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Gap years

There have been dire warnings in recent years of an increasing gap in protection cover in the UK and the latest Swiss Re report confirms that the gap between what consumers need and what they have is ever widening.

The report sees a yawning gap on life insurance protection and concludes that the amount of cover needed to protect family and dependants in terms of sum assured is £2.2 trillion in 2003, up from £2 trillion in 2002. The income protection gap is calculated at £150bn, up from £130bn.

An earlier report from Swiss Re in May warns that gaps in protection cover could widen further with an expected fall in the number of intermediaries advising on the protection business from January 2005 with the onset of statutory regulation. It also expresses fears that regulatory reform has been a constraint on new product dev- elopment, with providers focusing on getting ready for regulation.

Bright Grey products director Roger Edwards says: “The fall in protection sales and the widening protection gap should actually encourage IFAs to become regulated. They should see this as an opportunity to give good advice, to help plug the gap. If there is anyone sitting on the fence thinking whether they should become regulated, I suggest they take this opportunity without hesitating.”

Another concern of the report is the proportion of consumers who do not understand what cover they have, with 42 per cent saying they have IP cover in force but this figure does not correspond with industry sales which point to a decrease in business.

When asked what conditions they understand to be covered as a part of critical-illness insurance, most respondents thought “critical” to mean anything that stops you from working. The report says: “The biggest attitudinal cause of the protection gap is people believing that they have enough insurance.”

Which? principal researcher Mike Naylor claims part of the problem lies with companies selling incorrect or unnecessary products. He concedes that consumer education is required but thinks solid advice is also needed. Naylor says: “Most of the population relies on their trusted providers – banks and building societies – to give them advice and many of them are not up to the task. For IFAs to make proper recommendations, it requires time, patience, explanations of current provisions and an understanding of the clients&#39 expectations.”

Naylor suggests that a national financial advice network is required so all consumers, and especially low to middle-earners, have access to thorough and inexpensive advice on basic insurance needs.A scheme would require the backing of industry leaders as well as the Government.

But the Swiss Re report warns: “While the FSA has a statutory responsibility to improve consumer education in financial services, it is clear that, in the light of recent bad news stories and poor stockmarket performance, this is going to be a long haul.”

Direct Life & Pensions sales and marketing manager Richard Verdin says: “I am a big believer in advice. Advice is undoubtedly valuable. The industry has made mistakes in the past and as long as the media continues to publish only the bad press, we will continue to lose the confidence of people who need us the most. It is our responsibility as an industry to raise the profile of protection.”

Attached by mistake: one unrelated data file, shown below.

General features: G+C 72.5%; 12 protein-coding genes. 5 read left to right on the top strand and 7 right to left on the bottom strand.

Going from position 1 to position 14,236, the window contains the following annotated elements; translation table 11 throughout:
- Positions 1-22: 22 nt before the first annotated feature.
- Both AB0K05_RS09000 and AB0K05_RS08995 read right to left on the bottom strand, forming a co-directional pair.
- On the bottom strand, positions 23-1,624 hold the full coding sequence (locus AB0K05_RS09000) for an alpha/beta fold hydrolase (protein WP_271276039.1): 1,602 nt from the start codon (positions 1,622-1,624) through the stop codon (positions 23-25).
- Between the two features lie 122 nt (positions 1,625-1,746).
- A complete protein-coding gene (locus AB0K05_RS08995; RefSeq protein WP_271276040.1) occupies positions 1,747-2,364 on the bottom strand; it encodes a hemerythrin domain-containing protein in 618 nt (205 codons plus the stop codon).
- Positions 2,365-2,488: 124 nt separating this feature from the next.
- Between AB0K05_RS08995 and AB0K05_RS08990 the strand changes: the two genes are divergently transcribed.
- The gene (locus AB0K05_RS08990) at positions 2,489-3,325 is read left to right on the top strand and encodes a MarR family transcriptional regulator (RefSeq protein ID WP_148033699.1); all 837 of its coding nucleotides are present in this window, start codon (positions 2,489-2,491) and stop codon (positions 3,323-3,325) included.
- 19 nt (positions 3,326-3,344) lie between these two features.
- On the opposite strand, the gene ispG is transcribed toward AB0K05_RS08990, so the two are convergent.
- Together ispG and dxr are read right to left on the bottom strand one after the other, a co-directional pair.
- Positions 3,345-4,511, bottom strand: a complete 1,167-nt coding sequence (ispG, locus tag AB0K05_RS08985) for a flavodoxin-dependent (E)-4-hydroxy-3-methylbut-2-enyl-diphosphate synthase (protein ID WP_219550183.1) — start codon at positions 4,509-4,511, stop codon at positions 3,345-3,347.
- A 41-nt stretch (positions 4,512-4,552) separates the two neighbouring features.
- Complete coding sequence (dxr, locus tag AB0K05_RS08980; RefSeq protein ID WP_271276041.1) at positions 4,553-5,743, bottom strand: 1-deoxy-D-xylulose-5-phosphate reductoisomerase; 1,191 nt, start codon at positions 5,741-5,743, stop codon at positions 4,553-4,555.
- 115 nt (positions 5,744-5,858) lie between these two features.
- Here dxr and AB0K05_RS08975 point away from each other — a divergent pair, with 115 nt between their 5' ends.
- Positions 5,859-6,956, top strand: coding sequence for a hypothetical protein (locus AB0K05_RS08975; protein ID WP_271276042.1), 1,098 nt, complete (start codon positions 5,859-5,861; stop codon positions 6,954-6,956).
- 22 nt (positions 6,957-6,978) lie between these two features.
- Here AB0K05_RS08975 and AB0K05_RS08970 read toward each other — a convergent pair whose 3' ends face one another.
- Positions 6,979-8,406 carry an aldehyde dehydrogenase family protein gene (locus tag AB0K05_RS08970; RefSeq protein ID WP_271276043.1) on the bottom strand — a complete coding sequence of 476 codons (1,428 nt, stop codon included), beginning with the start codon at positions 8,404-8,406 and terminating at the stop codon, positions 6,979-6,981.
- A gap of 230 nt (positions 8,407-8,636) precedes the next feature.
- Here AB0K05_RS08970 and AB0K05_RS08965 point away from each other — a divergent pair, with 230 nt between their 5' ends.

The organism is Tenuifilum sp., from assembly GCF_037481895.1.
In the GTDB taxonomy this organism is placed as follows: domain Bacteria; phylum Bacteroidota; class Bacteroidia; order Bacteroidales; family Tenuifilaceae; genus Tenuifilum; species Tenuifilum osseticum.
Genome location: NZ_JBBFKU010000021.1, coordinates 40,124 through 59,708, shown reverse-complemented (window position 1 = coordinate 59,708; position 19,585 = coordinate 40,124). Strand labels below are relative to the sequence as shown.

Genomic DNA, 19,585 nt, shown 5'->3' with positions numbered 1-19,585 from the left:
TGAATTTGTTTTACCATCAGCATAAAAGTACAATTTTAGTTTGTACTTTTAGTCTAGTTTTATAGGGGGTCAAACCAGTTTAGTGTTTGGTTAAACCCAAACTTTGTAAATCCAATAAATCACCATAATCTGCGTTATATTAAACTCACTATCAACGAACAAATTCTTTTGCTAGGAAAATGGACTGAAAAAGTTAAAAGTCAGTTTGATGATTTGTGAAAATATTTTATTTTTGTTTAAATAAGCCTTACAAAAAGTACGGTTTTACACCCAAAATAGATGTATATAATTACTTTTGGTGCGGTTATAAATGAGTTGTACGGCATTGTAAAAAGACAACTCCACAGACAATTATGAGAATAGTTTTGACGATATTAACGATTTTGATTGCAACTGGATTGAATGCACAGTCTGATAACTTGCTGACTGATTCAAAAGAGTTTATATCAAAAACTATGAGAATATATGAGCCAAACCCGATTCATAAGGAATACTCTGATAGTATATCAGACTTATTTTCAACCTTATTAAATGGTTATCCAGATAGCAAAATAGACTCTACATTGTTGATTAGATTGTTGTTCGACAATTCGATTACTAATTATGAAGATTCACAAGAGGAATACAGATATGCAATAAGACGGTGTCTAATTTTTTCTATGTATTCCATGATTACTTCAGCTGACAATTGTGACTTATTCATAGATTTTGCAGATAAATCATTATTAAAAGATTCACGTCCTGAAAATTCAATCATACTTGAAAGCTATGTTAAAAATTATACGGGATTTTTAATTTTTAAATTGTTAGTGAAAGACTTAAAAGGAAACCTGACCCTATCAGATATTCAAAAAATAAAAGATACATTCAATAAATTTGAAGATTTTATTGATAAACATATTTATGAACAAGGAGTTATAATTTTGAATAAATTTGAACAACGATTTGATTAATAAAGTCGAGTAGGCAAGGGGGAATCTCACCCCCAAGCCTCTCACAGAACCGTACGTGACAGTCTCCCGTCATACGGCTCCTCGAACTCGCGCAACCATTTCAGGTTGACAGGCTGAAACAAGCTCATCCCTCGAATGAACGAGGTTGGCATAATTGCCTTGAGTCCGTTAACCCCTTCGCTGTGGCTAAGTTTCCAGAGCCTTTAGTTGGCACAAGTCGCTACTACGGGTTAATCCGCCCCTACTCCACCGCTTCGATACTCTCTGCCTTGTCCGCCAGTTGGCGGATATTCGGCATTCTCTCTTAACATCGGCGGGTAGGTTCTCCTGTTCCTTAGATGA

Verdin believes the industry should focus on increasing sales of long-term income protection products and move away from the traditional and more popular mortgage protection payment insurance.

He says: “IP needs to be affordable and not so complicated. Pick 10 IFAs randomly and I doubt that one of them could explain IP in simple terms. There are currently too many parameters around the quotation process.”

Individual IP sales in the UK last year accounted for only four policies per IFA, according to Swiss Re life and health technical manager Ron Wheatcroft.

The report suggests that consumers trust retailers to adopt a selective approach to find the best providers which will deliver a valued product. The conclusion is that a combination of bank or retailer and an established life insurance company could be ideal to raise awareness of cover.

But Chadborn Baker & Kearle IFA Peter Chadborn says: “With this approach, you are looking at losing the impact of advice, diluting its importance. Picking up a leaflet at Tesco on life insurance is maybe not the best way of going about things.”

Lifesearch press relations manager Kevin Carr says: “We endorse the report&#39s judgement that consumers need advice when buying protection and, with spiralling debt, we are concerned that despite all our efforts the gap continues grow. However, we believe it is the advice that is important and not so much whether it is face to face.”

Predictions are that the gap will grow again by 2005 but there may be a glimmer of light. There are a number of newcomers in the market and product relaunches to look forward to in the near future from Bupa, Axa, Royal Liver and Bright Grey.

The awakening interest and additional competition in the market may help to raise awareness in the minds of consumers and intermediaries.

Ultimately, the consensus seems to be that consumer awareness is paramount and needs to be heightened for the gap to close.

Report author Ron Wheatcroft says: “The ABI&#39s warning of the savings gap in 2001 is embedded in the mind of Government. We hope that the same message will get through on protection.”


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